e galloping to the gate to welcome the strangers. For the pups were only three months old--an age when every event is thrillingly interesting, and everybody is a friend. Three times out of five, the buyer's eye would single Lass from the rollicking and fluffy mass of puppyhood.
She was so pretty, so wistfully appealing, so free from fear (and from bumptiousness as well) and carried herself so daintily, that one's heart warmed to her. The visitor would point her out. The kennel-man would reply, flatteringly--
"Yes, she sure is one fine pup!"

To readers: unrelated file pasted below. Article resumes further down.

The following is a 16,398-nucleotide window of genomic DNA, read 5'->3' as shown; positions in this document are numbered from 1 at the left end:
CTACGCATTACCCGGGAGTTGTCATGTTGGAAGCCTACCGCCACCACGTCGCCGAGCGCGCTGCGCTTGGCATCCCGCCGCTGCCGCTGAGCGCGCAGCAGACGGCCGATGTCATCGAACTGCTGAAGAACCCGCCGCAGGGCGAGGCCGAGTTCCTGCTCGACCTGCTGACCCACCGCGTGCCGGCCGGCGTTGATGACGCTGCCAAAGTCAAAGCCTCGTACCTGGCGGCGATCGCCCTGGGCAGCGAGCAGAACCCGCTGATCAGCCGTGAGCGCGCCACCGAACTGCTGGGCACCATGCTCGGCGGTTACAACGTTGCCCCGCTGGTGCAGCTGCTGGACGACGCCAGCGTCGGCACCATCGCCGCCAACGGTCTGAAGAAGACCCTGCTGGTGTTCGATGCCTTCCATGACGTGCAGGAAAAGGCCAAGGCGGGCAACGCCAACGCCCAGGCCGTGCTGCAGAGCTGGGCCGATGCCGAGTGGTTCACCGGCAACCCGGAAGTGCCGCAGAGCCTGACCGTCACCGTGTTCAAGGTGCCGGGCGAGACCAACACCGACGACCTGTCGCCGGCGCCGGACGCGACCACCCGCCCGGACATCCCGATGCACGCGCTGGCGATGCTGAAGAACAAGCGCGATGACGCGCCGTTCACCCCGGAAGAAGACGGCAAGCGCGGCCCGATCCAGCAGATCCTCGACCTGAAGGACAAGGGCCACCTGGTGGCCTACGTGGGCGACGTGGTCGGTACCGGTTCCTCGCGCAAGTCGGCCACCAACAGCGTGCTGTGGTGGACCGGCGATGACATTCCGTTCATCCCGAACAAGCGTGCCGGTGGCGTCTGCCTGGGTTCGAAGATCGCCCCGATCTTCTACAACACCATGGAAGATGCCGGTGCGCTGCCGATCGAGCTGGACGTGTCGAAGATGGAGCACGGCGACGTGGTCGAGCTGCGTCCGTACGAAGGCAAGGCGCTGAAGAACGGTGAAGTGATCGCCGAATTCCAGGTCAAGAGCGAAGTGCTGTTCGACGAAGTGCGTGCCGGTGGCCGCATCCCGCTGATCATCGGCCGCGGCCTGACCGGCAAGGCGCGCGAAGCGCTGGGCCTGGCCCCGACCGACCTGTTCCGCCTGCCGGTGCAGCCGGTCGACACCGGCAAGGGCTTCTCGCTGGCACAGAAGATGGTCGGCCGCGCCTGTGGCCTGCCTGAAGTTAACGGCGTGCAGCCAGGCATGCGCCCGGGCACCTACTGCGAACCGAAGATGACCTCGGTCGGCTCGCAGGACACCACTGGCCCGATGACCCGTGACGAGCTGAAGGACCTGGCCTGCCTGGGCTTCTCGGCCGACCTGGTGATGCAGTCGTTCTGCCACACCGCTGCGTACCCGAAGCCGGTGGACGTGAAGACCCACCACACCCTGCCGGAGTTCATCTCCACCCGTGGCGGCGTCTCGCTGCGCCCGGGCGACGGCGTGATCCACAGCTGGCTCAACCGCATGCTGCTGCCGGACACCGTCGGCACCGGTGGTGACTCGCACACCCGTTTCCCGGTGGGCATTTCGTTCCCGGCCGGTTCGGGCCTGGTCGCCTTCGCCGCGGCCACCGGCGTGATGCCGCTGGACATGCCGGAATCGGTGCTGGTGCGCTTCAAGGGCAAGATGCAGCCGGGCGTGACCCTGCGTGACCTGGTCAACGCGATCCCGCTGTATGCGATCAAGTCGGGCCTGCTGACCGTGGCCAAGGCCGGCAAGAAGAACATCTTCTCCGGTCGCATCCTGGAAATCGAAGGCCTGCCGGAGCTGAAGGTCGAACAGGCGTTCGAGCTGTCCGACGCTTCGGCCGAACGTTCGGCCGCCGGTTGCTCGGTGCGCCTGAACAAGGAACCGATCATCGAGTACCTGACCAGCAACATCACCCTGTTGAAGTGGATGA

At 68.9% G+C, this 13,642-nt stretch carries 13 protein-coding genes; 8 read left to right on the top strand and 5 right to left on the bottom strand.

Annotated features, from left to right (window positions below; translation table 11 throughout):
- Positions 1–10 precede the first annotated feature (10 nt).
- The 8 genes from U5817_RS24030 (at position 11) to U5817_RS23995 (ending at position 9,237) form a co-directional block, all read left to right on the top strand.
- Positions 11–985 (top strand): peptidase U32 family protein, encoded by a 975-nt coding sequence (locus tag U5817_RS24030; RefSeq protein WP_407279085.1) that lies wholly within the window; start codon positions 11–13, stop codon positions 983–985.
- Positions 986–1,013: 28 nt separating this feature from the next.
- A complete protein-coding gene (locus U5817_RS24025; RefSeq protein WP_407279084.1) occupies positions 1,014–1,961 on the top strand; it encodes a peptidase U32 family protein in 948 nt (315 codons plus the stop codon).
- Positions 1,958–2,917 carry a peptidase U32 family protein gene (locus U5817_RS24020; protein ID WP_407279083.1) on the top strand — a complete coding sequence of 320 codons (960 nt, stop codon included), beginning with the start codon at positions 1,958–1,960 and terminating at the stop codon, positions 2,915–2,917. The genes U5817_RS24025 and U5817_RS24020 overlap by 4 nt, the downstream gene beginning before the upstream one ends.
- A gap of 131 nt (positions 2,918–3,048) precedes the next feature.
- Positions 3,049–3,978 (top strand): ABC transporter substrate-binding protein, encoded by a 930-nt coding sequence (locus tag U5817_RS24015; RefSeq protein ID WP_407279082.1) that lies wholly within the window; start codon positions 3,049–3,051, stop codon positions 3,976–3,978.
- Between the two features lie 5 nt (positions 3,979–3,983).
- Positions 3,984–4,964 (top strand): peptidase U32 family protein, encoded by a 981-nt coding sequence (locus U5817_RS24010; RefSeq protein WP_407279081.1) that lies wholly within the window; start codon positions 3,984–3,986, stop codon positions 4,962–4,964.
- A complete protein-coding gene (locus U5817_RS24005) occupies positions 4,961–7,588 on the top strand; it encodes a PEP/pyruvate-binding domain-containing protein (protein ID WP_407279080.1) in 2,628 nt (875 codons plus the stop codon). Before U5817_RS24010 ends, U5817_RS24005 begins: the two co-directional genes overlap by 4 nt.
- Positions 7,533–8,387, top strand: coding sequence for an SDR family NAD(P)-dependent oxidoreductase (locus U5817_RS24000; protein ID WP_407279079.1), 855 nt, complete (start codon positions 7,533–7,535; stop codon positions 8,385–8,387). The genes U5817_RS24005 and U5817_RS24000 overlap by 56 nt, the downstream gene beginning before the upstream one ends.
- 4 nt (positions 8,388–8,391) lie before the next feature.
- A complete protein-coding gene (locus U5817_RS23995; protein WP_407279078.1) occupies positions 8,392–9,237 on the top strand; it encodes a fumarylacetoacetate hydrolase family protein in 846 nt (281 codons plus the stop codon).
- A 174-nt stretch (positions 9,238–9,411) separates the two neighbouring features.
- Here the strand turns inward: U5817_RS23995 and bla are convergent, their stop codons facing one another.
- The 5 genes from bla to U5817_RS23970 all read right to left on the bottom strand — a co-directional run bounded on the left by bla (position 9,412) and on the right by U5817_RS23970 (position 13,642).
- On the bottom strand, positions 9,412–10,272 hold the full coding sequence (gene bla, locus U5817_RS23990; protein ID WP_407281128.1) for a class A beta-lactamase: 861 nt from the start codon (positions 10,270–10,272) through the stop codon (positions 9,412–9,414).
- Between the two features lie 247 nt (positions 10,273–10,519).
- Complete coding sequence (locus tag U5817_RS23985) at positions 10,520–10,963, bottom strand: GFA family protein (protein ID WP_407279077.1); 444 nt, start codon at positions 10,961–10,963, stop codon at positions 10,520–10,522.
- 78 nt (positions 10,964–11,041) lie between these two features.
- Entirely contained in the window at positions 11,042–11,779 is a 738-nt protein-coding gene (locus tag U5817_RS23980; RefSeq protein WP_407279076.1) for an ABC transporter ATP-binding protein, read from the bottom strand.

The purchaser never waited to hear the end of the sentence, before turning to some other puppy. The pronoun, "she," had killed forever his dawning fancy for the little beauty.
The four males of the litter were soon sold; for there is a brisk and a steady market for good collie pups. One of the two other females died. Lass's remaining sister began to "shape up" with show-possibilities, and was bought by the owner of another kennel. Thus, by the time she was five